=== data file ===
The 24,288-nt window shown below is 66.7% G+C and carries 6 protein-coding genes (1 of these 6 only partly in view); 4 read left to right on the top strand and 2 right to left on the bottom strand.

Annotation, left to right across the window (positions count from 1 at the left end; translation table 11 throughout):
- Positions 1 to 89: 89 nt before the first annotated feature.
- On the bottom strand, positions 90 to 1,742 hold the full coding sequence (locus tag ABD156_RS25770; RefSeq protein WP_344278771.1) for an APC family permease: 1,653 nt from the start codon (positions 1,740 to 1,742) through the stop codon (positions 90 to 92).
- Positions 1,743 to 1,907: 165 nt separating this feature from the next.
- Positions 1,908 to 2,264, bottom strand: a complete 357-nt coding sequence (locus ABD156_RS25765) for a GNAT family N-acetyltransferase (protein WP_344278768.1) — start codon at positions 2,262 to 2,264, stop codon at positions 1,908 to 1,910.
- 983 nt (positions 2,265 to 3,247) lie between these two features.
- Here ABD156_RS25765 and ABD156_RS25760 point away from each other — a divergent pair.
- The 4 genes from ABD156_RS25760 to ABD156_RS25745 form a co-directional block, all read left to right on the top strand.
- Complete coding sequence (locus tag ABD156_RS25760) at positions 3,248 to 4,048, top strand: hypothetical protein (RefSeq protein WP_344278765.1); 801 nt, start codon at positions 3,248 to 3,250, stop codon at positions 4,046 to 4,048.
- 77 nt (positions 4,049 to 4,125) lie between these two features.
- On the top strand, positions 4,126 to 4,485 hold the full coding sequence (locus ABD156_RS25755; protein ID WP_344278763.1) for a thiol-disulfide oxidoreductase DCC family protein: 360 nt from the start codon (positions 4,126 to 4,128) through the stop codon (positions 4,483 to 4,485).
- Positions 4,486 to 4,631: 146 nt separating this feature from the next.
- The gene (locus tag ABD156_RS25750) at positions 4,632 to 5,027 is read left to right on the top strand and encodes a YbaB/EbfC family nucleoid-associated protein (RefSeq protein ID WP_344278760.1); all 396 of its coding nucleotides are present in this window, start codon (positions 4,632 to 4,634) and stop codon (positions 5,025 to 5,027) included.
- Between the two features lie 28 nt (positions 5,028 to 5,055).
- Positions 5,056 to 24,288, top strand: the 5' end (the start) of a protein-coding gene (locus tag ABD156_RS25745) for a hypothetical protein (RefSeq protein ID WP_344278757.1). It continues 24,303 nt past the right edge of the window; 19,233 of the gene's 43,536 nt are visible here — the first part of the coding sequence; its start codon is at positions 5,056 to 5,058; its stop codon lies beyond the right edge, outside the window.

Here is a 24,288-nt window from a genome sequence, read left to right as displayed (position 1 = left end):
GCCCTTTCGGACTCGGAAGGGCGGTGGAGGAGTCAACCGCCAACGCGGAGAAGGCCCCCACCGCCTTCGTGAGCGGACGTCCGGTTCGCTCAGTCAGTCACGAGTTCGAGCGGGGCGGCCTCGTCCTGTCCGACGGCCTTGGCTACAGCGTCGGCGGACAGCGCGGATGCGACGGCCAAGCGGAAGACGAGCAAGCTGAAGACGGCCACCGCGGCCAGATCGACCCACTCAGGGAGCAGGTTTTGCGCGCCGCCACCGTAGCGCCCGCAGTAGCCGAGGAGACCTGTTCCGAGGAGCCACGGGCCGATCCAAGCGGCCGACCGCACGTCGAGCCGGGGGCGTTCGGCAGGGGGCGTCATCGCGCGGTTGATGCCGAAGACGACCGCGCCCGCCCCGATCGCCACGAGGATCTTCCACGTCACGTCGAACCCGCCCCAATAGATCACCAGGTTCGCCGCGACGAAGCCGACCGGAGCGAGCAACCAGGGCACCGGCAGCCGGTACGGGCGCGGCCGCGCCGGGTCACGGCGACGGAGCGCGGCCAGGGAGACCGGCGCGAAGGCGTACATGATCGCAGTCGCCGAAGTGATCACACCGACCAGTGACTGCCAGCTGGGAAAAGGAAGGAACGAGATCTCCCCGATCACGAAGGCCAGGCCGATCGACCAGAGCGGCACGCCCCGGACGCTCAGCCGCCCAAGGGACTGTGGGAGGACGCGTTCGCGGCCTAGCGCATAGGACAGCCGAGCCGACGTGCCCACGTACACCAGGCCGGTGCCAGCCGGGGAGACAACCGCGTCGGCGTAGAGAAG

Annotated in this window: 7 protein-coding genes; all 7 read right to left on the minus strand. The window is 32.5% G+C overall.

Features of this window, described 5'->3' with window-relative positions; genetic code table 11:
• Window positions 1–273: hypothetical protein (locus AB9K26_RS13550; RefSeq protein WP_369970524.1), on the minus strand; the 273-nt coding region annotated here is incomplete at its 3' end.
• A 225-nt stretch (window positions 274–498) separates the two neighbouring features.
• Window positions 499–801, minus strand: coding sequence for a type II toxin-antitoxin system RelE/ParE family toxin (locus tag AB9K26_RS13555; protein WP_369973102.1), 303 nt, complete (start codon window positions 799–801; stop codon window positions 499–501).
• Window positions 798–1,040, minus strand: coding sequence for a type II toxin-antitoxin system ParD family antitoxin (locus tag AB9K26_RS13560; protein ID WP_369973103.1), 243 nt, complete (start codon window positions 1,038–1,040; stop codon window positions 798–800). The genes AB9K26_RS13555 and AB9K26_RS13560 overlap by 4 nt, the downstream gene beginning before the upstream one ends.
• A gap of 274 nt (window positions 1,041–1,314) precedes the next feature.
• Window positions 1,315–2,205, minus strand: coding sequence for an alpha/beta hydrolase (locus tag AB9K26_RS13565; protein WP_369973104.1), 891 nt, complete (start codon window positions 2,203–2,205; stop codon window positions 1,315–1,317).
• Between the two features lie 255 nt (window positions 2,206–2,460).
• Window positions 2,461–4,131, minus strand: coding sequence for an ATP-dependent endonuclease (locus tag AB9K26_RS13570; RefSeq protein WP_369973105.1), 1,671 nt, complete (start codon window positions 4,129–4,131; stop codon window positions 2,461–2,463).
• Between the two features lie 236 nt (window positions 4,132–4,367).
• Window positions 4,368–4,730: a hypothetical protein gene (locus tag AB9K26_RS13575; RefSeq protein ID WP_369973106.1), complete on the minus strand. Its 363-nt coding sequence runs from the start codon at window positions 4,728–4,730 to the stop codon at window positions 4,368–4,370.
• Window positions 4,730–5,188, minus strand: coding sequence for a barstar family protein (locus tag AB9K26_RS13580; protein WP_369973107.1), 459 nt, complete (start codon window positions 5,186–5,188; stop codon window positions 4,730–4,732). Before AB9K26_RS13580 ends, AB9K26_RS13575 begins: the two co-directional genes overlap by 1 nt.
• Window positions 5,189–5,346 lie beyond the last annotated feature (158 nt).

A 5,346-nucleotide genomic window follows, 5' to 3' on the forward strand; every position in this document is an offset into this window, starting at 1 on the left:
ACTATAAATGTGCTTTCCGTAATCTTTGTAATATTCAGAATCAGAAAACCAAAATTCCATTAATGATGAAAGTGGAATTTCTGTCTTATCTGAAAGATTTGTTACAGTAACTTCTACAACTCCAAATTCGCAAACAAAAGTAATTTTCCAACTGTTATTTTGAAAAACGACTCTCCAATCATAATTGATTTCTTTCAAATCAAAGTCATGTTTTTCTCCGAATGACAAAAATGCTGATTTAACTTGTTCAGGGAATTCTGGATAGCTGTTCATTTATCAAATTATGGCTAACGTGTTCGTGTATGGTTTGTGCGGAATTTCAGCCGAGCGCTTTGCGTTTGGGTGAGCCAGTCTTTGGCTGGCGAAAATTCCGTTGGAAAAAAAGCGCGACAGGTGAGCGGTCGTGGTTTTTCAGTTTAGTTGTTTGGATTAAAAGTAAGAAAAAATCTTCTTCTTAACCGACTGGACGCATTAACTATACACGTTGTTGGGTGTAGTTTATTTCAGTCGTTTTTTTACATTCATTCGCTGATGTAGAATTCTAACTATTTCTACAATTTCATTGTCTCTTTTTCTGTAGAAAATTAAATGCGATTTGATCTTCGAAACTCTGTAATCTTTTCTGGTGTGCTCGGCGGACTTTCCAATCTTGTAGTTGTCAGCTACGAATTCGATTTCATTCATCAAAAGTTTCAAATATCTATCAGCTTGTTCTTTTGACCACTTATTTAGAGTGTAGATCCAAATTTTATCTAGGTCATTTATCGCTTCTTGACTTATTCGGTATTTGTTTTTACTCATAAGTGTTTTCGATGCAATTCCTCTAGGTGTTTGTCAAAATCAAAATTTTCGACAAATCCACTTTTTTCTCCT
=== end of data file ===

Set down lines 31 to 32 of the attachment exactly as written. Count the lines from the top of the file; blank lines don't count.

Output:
• Window positions 4,730–5,188, minus strand: coding sequence for a barstar family protein (locus tag AB9K26_RS13580; protein WP_369973107.1), 459 nt, complete (start codon window positions 5,186–5,188; stop codon window positions 4,730–4,732). Before AB9K26_RS13580 ends, AB9K26_RS13575 begins: the two co-directional genes overlap by 1 nt.
• Window positions 5,189–5,346 lie beyond the last annotated feature (158 nt).